Breaking pension pot promise ‘further proof Boris Johnson’s pledges are worthless’ says Nigel Dodds
The DUP has launched a broadside at the Tory government after it broke a promise to protect citizens’ pension pots – saying it is further proof the PM’s pledges are “worthless”.
Lord Dodds made the comments after Boris Johnson told the House of Commons that the long-standing “triple lock” on pensions was being done away with.
The triple lock is basically a government guarantee that state pensions will rise by one of three different measurements: they will either keep pace with inflation, keep pace with general wage rises, or rise by 2.5% – whichever of the three numbers is greater.
The idea behind this mechanism dates back to the mid-2000’s, and was made reality by the Tory-Lib-Dem coalition in 2011.
Keeping it in place also formed part of the DUP-Conservative ‘confidence-and-supply’ agreement of 2017.
Most recently it was part of Boris Johnson’s 2019 manifesto, which said plainly: “We will keep the triple lock.”
Lord Dodds reacted to the news by saying “the fact is that this was a Tory Party manifesto pledge and it should not easily be tossed aside”.
But all his pledges “appear to be worthless”, he added.
Mr Johnson has said only that the triple lock is suspended for one year, but Lord Dodds said “it’s a dangerous precedent, and the danger is if it happens once it can happen again”.
It all comes against a backdrop of unionist fury at Boris Johnson over his handling of Brexit, and his willingness to accept a de facto border between Great Britain and Northern Ireland.
Lord Dodds said of the triple lock suspension: “The UK has one of the least generous state pension regimes of major countries in the world according to the Organisation for Economic Co-Operation and Development (OECD).
“Pensioner poverty is at the highest level in many years and has been rising steadily since 2012 according to the charity Independent Age.
“Two million people have to get by on a state pension of less than £100 per week, mainly women, according to Hargreaves Lansdown. “The fact is that this was a Tory Party manifesto pledge and it should not easily be tossed aside like other pledges which all appear to be worthless.”
“The pandemic has led to particularly difficult circumstances for older people, and fuel price increases will lead to greater fuel poverty amongst older people.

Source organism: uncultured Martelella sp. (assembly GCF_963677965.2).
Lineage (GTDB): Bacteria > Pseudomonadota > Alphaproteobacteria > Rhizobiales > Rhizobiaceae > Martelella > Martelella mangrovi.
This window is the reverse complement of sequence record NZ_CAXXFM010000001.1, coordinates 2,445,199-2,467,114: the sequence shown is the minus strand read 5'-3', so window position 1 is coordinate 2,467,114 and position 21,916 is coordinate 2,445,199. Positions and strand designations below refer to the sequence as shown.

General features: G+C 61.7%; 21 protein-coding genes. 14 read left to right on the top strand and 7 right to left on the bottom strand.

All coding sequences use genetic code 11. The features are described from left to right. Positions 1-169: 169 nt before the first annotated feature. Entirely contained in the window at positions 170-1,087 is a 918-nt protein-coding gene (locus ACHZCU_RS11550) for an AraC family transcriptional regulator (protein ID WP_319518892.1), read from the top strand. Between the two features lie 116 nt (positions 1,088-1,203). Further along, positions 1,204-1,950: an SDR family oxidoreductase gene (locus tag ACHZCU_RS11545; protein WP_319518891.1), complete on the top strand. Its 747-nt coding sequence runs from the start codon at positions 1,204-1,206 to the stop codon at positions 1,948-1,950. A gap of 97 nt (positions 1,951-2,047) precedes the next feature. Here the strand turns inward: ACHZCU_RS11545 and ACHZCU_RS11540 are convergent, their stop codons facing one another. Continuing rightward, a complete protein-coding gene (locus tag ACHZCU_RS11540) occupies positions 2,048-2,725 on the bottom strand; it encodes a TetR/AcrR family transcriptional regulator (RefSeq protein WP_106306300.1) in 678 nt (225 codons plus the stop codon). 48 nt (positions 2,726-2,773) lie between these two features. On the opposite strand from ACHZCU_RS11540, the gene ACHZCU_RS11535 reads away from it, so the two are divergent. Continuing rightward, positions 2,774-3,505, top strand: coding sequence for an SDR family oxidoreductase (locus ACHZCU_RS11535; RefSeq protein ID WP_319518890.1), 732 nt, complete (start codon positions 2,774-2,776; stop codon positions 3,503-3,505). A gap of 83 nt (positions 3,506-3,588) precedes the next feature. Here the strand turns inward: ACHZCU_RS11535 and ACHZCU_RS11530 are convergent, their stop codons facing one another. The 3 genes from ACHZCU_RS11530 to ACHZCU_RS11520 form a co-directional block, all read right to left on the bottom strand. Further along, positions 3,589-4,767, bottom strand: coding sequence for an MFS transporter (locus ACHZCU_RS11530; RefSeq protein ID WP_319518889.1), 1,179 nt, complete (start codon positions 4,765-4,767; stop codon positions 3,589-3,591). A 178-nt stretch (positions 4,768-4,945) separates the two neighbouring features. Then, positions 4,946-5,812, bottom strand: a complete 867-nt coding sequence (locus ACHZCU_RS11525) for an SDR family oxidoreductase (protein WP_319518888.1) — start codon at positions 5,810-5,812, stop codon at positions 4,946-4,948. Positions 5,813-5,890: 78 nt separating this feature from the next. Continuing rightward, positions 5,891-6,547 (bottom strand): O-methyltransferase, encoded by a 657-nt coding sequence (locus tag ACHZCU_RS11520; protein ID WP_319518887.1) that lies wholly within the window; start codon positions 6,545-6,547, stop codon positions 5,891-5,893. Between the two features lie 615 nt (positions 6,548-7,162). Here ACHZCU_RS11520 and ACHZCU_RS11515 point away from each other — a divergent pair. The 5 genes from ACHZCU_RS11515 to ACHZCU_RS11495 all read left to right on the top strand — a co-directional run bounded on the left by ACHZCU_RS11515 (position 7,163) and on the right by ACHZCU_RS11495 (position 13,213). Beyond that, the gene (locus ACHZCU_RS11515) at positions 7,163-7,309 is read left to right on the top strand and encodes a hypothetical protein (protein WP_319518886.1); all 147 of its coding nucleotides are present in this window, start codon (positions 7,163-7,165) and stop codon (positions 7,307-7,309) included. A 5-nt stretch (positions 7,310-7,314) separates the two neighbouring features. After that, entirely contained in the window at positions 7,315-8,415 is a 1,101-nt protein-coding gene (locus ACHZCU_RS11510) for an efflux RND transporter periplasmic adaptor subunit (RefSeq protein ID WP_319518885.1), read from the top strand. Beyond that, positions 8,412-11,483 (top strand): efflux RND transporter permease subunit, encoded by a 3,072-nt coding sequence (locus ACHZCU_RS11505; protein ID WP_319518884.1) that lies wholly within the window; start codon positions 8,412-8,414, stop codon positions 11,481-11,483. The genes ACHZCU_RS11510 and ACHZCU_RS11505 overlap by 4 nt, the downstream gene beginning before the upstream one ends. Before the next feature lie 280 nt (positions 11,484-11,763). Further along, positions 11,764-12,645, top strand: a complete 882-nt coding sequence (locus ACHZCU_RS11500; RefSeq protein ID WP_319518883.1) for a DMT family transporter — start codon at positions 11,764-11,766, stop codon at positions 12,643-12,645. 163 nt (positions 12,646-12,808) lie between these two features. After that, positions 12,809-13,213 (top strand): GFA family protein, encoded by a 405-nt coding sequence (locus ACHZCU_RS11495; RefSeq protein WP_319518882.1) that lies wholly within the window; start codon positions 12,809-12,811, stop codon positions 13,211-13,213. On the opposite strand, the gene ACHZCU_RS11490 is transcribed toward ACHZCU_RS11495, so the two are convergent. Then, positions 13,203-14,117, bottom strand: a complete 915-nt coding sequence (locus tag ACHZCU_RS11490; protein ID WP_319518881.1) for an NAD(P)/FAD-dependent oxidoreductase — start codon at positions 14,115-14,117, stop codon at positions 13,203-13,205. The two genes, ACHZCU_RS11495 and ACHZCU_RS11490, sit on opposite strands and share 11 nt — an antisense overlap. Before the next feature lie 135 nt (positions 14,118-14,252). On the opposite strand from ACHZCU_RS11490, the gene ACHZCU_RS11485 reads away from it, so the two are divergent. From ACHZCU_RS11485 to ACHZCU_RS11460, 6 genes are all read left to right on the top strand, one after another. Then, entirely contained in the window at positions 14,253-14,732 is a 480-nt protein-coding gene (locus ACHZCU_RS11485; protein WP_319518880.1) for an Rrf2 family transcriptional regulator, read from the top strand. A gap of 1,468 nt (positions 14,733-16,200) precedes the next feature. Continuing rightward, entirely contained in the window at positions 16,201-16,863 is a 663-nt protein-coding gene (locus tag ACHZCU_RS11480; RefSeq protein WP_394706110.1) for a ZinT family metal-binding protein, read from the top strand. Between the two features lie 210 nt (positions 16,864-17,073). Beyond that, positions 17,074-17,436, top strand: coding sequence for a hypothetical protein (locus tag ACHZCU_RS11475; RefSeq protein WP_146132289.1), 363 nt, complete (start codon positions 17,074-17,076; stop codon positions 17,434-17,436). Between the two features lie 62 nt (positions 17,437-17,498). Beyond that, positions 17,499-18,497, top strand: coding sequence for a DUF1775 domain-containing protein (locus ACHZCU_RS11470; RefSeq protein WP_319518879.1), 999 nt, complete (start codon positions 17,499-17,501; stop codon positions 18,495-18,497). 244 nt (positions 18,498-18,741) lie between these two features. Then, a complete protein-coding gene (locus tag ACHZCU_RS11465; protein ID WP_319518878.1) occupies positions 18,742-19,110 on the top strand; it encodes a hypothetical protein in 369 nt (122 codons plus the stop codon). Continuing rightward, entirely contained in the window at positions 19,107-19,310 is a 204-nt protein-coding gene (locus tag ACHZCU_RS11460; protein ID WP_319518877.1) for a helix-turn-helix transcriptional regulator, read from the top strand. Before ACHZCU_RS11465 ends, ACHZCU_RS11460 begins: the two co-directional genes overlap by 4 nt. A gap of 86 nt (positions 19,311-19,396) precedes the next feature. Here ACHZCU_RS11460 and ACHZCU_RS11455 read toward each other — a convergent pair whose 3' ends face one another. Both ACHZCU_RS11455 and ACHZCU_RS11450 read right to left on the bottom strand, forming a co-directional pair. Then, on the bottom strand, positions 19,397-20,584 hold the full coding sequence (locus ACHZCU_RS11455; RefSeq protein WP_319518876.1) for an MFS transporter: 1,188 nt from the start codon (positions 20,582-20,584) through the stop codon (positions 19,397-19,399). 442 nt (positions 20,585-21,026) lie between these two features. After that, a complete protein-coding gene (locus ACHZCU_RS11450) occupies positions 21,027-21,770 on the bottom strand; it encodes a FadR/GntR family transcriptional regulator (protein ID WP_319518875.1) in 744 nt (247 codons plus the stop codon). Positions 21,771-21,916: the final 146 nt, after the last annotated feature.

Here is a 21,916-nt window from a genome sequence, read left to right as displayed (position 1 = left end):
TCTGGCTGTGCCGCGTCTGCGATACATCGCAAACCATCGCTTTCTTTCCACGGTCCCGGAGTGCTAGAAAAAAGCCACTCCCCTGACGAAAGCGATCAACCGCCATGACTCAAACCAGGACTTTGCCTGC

“Household costs have risen faster for pensioners than for the working population, according to the Office for National Statistics.
“If it were scrapped completely, low paid younger people would have to save double the amount to avoid poverty in old age.
“Most pensioners have paid into the system for 40-50 years. Whilst the government say [the triple-lock waiver] is temporary, there is absolutely no guarantee given as to the future.”
As far back as June, the Financial Times was reporting that chancellor Rishi Sunak “will have to spend up to £4bn more on pensioners from next year if he sticks to the Conservative party’s ‘triple lock’ pledge”.
Announcing the measure in the Commons, he insisted it was necessary to deal with the backlog in the NHS built up during Covid and to deliver long-overdue reform of the social care system in England.
And at a press conference later in Downing Street, he refused to give a firm commitment that taxes would not go up again – although he said he did not want that to happen.
“If you want me to give that emotional commitment, of course that’s the case,” he said.
Mr Johnson broke another manifesto pledge yesterday too – that National Insurance contributions would not rise.
The Government’s plan will see the introduction of a new health and social care levy, based on a 1.25 percentage-point increase in National Insurance contributions.
Under the new levy a typical basic-rate taxpayer earning £24,100 would pay £180 more a year, while a higher-rate taxpayer on £67,100 would pay £715.
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